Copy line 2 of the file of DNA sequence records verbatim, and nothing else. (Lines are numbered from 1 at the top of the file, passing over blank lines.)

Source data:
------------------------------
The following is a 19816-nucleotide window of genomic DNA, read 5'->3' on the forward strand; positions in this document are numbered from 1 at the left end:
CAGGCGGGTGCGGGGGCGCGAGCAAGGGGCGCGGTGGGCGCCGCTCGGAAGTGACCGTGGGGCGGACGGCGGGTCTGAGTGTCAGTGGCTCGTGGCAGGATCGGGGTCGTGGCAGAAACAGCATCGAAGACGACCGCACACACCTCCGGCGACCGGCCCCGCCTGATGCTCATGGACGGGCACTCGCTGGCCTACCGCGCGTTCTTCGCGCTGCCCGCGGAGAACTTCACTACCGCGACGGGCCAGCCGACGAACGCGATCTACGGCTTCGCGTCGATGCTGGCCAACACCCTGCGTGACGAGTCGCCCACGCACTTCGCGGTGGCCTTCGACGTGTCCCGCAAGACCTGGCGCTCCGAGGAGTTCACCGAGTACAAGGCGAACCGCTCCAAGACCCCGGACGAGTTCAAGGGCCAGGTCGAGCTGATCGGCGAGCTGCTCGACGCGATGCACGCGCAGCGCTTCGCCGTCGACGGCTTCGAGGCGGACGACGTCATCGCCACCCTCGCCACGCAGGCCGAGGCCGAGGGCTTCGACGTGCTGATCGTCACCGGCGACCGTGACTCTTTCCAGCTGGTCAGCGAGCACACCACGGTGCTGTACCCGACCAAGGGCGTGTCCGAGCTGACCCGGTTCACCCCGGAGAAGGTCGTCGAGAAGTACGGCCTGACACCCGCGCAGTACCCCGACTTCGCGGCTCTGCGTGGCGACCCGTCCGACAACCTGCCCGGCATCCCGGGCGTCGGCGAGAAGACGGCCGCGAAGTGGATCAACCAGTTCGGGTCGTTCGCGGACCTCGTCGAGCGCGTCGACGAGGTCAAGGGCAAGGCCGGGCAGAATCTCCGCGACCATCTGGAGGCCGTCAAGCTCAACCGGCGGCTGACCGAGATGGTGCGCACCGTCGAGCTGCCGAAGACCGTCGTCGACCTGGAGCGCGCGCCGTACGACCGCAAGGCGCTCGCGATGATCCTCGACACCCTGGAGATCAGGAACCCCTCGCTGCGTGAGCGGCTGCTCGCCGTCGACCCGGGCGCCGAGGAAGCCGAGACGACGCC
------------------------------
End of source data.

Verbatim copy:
CAGGCGGGTGCGGGGGCGCGAGCAAGGGGCGCGGTGGGCGCCGCTCGGAAGTGACCGTGGGGCGGACGGCGGGTCTGAGTGTCAGTGGCTCGTGGCAGGATCGGGGTCGTGGCAGAAACAGCATCGAAGACGACCGCACACACCTCCGGCGACCGGCCCCGCCTGATGCTCATGGACGGGCACTCGCTGGCCTACCGCGCGTTCTTCGCGCTGCCCGCGGAGAACTTCACTACCGCGACGGGCCAGCCGACGAACGCGATCTACGGCTTCGCGTCGATGCTGGCCAACACCCTGCGTGACGAGTCGCCCACGCACTTCGCGGTGGCCTTCGACGTGTCCCGCAAGACCTGGCGCTCCGAGGAGTTCACCGAGTACAAGGCGAACCGCTCCAAGACCCCGGACGAGTTCAAGGGCCAGGTCGAGCTGATCGGCGAGCTGCTCGACGCGATGCACGCGCAGCGCTTCGCCGTCGACGGCTTCGAGGCGGACGACGTCATCGCCACCCTCGCCACGCAGGCCGAGGCCGAGGGCTTCGACGTGCTGATCGTCACCGGCGACCGTGACTCTTTCCAGCTGGTCAGCGAGCACACCACGGTGCTGTACCCGACCAAGGGCGTGTCCGAGCTGACCCGGTTCACCCCGGAGAAGGTCGTCGAGAAGTACGGCCTGACACCCGCGCAGTACCCCGACTTCGCGGCTCTGCGTGGCGACCCGTCCGACAACCTGCCCGGCATCCCGGGCGTCGGCGAGAAGACGGCCGCGAAGTGGATCAACCAGTTCGGGTCGTTCGCGGACCTCGTCGAGCGCGTCGACGAGGTCAAGGGCAAGGCCGGGCAGAATCTCCGCGACCATCTGGAGGCCGTCAAGCTCAACCGGCGGCTGACCGAGATGGTGCGCACCGTCGAGCTGCCGAAGACCGTCGTCGACCTGGAGCGCGCGCCGTACGACCGCAAGGCGCTCGCGATGATCCTCGACACCCTGGAGATCAGGAACCCCTCGCTGCGTGAGCGGCTGCTCGCCGTCGACCCGGGCGCCGAGGAAGCCGAGACGACGCC